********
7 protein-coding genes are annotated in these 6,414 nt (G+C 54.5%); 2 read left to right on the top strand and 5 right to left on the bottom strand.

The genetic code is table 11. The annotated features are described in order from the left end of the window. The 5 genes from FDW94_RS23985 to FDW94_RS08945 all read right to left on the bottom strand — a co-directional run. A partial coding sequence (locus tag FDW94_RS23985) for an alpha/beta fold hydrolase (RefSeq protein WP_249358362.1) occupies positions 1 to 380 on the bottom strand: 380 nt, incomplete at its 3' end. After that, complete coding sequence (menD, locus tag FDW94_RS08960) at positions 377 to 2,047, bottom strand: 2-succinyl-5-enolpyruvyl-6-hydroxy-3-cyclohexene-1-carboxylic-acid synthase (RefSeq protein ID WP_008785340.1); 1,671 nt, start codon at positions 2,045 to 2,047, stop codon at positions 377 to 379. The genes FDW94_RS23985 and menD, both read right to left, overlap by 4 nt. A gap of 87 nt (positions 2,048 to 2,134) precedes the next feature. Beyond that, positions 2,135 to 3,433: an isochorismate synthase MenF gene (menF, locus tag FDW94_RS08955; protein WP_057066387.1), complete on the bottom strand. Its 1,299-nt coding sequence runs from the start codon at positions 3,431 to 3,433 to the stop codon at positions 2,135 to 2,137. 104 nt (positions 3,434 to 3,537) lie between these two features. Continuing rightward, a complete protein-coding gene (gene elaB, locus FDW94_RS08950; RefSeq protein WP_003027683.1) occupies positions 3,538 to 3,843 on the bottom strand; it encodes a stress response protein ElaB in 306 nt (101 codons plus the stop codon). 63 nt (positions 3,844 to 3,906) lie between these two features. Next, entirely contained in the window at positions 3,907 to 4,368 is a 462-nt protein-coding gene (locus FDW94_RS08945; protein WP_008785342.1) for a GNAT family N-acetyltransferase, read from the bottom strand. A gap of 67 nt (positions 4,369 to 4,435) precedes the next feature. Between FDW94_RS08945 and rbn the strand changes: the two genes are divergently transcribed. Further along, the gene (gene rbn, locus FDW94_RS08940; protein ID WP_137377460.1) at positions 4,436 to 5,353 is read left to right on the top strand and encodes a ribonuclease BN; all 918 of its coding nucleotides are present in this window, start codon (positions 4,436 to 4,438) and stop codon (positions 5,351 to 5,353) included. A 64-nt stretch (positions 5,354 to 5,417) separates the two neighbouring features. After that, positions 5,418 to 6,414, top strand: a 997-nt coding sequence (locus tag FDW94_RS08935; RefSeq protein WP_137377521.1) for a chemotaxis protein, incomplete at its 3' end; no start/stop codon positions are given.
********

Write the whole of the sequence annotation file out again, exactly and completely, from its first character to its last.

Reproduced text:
7 protein-coding genes are annotated in these 6,414 nt (G+C 54.5%); 2 read left to right on the top strand and 5 right to left on the bottom strand.

The genetic code is table 11. The annotated features are described in order from the left end of the window. The 5 genes from FDW94_RS23985 to FDW94_RS08945 all read right to left on the bottom strand — a co-directional run. A partial coding sequence (locus tag FDW94_RS23985) for an alpha/beta fold hydrolase (RefSeq protein WP_249358362.1) occupies positions 1 to 380 on the bottom strand: 380 nt, incomplete at its 3' end. After that, complete coding sequence (menD, locus tag FDW94_RS08960) at positions 377 to 2,047, bottom strand: 2-succinyl-5-enolpyruvyl-6-hydroxy-3-cyclohexene-1-carboxylic-acid synthase (RefSeq protein ID WP_008785340.1); 1,671 nt, start codon at positions 2,045 to 2,047, stop codon at positions 377 to 379. The genes FDW94_RS23985 and menD, both read right to left, overlap by 4 nt. A gap of 87 nt (positions 2,048 to 2,134) precedes the next feature. Beyond that, positions 2,135 to 3,433: an isochorismate synthase MenF gene (menF, locus tag FDW94_RS08955; protein WP_057066387.1), complete on the bottom strand. Its 1,299-nt coding sequence runs from the start codon at positions 3,431 to 3,433 to the stop codon at positions 2,135 to 2,137. 104 nt (positions 3,434 to 3,537) lie between these two features. Continuing rightward, a complete protein-coding gene (gene elaB, locus FDW94_RS08950; RefSeq protein WP_003027683.1) occupies positions 3,538 to 3,843 on the bottom strand; it encodes a stress response protein ElaB in 306 nt (101 codons plus the stop codon). 63 nt (positions 3,844 to 3,906) lie between these two features. Next, entirely contained in the window at positions 3,907 to 4,368 is a 462-nt protein-coding gene (locus FDW94_RS08945; protein WP_008785342.1) for a GNAT family N-acetyltransferase, read from the bottom strand. A gap of 67 nt (positions 4,369 to 4,435) precedes the next feature. Between FDW94_RS08945 and rbn the strand changes: the two genes are divergently transcribed. Further along, the gene (gene rbn, locus FDW94_RS08940; protein ID WP_137377460.1) at positions 4,436 to 5,353 is read left to right on the top strand and encodes a ribonuclease BN; all 918 of its coding nucleotides are present in this window, start codon (positions 4,436 to 4,438) and stop codon (positions 5,351 to 5,353) included. A 64-nt stretch (positions 5,354 to 5,417) separates the two neighbouring features. After that, positions 5,418 to 6,414, top strand: a 997-nt coding sequence (locus tag FDW94_RS08935; RefSeq protein WP_137377521.1) for a chemotaxis protein, incomplete at its 3' end; no start/stop codon positions are given.